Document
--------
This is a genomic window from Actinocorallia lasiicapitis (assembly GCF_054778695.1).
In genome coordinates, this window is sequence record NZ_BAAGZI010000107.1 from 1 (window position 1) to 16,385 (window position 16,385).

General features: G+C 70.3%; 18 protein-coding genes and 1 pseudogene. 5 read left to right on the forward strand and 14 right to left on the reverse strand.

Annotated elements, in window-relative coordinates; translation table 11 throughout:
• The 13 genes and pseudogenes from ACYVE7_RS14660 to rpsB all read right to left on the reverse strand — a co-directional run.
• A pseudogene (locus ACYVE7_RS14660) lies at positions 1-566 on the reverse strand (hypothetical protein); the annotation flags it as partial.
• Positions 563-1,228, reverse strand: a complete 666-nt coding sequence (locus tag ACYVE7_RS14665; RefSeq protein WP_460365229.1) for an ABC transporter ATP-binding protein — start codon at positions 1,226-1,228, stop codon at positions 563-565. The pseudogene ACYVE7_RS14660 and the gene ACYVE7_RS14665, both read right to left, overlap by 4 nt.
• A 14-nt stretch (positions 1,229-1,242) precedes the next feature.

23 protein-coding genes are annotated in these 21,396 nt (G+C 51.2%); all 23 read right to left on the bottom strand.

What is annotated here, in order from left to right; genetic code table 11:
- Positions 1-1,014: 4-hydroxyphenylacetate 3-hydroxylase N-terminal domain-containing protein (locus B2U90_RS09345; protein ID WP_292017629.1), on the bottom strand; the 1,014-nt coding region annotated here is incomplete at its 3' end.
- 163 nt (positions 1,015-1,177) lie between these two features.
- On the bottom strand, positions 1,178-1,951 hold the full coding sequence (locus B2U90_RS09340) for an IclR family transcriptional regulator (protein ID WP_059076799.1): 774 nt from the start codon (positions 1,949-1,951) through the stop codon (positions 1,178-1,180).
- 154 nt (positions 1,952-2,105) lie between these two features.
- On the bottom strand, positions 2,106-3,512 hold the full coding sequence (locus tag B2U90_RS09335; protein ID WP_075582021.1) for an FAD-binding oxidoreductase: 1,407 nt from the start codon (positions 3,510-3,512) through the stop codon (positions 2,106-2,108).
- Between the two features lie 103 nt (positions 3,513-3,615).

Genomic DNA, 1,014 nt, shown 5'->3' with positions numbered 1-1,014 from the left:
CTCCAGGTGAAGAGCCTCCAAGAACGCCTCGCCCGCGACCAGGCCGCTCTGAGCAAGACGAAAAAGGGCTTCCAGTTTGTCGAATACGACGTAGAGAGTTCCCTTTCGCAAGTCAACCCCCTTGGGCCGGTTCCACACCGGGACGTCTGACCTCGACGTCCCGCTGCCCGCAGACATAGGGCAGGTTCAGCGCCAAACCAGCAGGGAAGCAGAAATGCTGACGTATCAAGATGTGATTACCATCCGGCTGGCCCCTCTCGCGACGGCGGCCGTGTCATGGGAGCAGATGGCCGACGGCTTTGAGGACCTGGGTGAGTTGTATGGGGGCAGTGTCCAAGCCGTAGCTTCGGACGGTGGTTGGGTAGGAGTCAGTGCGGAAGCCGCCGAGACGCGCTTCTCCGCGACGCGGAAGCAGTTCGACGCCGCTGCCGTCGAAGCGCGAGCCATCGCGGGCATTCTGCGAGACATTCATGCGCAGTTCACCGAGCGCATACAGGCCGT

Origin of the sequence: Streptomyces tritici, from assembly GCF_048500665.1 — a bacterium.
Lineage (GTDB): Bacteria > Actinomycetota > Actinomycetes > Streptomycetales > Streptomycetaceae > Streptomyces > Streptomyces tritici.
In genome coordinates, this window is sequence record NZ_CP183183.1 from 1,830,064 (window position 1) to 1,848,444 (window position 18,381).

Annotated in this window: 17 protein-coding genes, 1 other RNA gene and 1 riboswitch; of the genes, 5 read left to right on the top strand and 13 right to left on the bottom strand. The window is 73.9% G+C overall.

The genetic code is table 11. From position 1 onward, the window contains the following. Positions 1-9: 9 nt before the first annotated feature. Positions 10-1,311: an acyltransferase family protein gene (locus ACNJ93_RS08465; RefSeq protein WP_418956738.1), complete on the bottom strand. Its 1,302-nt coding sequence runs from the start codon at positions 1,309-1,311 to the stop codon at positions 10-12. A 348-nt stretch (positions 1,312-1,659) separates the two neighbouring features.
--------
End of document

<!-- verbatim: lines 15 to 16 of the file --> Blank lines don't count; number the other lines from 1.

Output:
- On the bottom strand, positions 2,106-3,512 hold the full coding sequence (locus tag B2U90_RS09335; protein ID WP_075582021.1) for an FAD-binding oxidoreductase: 1,407 nt from the start codon (positions 3,510-3,512) through the stop codon (positions 2,106-2,108).
- Between the two features lie 103 nt (positions 3,513-3,615).